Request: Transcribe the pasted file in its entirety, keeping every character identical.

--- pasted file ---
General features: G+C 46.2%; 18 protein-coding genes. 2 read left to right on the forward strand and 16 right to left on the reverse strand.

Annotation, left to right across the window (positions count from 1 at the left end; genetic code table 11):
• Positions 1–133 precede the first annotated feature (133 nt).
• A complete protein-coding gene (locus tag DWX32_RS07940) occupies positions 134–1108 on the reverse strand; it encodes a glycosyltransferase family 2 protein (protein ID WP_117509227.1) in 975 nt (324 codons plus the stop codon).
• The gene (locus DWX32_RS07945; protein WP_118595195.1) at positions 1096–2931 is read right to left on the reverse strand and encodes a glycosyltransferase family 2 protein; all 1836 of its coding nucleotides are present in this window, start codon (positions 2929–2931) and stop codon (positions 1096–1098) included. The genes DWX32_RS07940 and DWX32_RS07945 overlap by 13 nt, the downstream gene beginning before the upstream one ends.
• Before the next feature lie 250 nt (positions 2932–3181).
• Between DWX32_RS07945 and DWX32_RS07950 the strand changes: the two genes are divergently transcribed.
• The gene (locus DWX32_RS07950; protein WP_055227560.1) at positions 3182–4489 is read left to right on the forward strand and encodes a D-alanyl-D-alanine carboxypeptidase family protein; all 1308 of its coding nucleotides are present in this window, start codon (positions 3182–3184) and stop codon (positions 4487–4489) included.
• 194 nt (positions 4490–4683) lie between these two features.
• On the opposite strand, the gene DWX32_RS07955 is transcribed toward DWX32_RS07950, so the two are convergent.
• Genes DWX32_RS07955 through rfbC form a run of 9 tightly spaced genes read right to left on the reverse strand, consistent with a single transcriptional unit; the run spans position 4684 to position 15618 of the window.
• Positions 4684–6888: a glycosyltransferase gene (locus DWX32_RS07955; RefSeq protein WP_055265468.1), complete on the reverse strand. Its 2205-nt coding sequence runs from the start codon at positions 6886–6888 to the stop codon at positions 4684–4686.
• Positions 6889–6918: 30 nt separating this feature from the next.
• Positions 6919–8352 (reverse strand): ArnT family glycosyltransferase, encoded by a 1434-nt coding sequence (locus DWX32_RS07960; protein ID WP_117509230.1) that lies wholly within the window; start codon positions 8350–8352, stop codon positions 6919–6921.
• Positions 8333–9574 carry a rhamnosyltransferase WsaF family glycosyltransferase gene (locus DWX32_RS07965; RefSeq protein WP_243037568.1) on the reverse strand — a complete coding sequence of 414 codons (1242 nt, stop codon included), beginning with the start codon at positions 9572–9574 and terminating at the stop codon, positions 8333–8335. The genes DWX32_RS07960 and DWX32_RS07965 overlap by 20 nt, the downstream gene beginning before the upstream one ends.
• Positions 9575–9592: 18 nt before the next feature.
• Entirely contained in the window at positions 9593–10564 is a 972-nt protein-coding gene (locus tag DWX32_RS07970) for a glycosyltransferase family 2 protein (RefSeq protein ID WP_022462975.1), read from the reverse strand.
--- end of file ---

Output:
General features: G+C 46.2%; 18 protein-coding genes. 2 read left to right on the forward strand and 16 right to left on the reverse strand.

Annotation, left to right across the window (positions count from 1 at the left end; genetic code table 11):
• Positions 1–133 precede the first annotated feature (133 nt).
• A complete protein-coding gene (locus tag DWX32_RS07940) occupies positions 134–1108 on the reverse strand; it encodes a glycosyltransferase family 2 protein (protein ID WP_117509227.1) in 975 nt (324 codons plus the stop codon).
• The gene (locus DWX32_RS07945; protein WP_118595195.1) at positions 1096–2931 is read right to left on the reverse strand and encodes a glycosyltransferase family 2 protein; all 1836 of its coding nucleotides are present in this window, start codon (positions 2929–2931) and stop codon (positions 1096–1098) included. The genes DWX32_RS07940 and DWX32_RS07945 overlap by 13 nt, the downstream gene beginning before the upstream one ends.
• Before the next feature lie 250 nt (positions 2932–3181).
• Between DWX32_RS07945 and DWX32_RS07950 the strand changes: the two genes are divergently transcribed.
• The gene (locus DWX32_RS07950; protein WP_055227560.1) at positions 3182–4489 is read left to right on the forward strand and encodes a D-alanyl-D-alanine carboxypeptidase family protein; all 1308 of its coding nucleotides are present in this window, start codon (positions 3182–3184) and stop codon (positions 4487–4489) included.
• 194 nt (positions 4490–4683) lie between these two features.
• On the opposite strand, the gene DWX32_RS07955 is transcribed toward DWX32_RS07950, so the two are convergent.
• Genes DWX32_RS07955 through rfbC form a run of 9 tightly spaced genes read right to left on the reverse strand, consistent with a single transcriptional unit; the run spans position 4684 to position 15618 of the window.
• Positions 4684–6888: a glycosyltransferase gene (locus DWX32_RS07955; RefSeq protein WP_055265468.1), complete on the reverse strand. Its 2205-nt coding sequence runs from the start codon at positions 6886–6888 to the stop codon at positions 4684–4686.
• Positions 6889–6918: 30 nt separating this feature from the next.
• Positions 6919–8352 (reverse strand): ArnT family glycosyltransferase, encoded by a 1434-nt coding sequence (locus DWX32_RS07960; protein ID WP_117509230.1) that lies wholly within the window; start codon positions 8350–8352, stop codon positions 6919–6921.
• Positions 8333–9574 carry a rhamnosyltransferase WsaF family glycosyltransferase gene (locus DWX32_RS07965; RefSeq protein WP_243037568.1) on the reverse strand — a complete coding sequence of 414 codons (1242 nt, stop codon included), beginning with the start codon at positions 9572–9574 and terminating at the stop codon, positions 8333–8335. The genes DWX32_RS07960 and DWX32_RS07965 overlap by 20 nt, the downstream gene beginning before the upstream one ends.
• Positions 9575–9592: 18 nt before the next feature.
• Entirely contained in the window at positions 9593–10564 is a 972-nt protein-coding gene (locus tag DWX32_RS07970) for a glycosyltransferase family 2 protein (RefSeq protein ID WP_022462975.1), read from the reverse strand.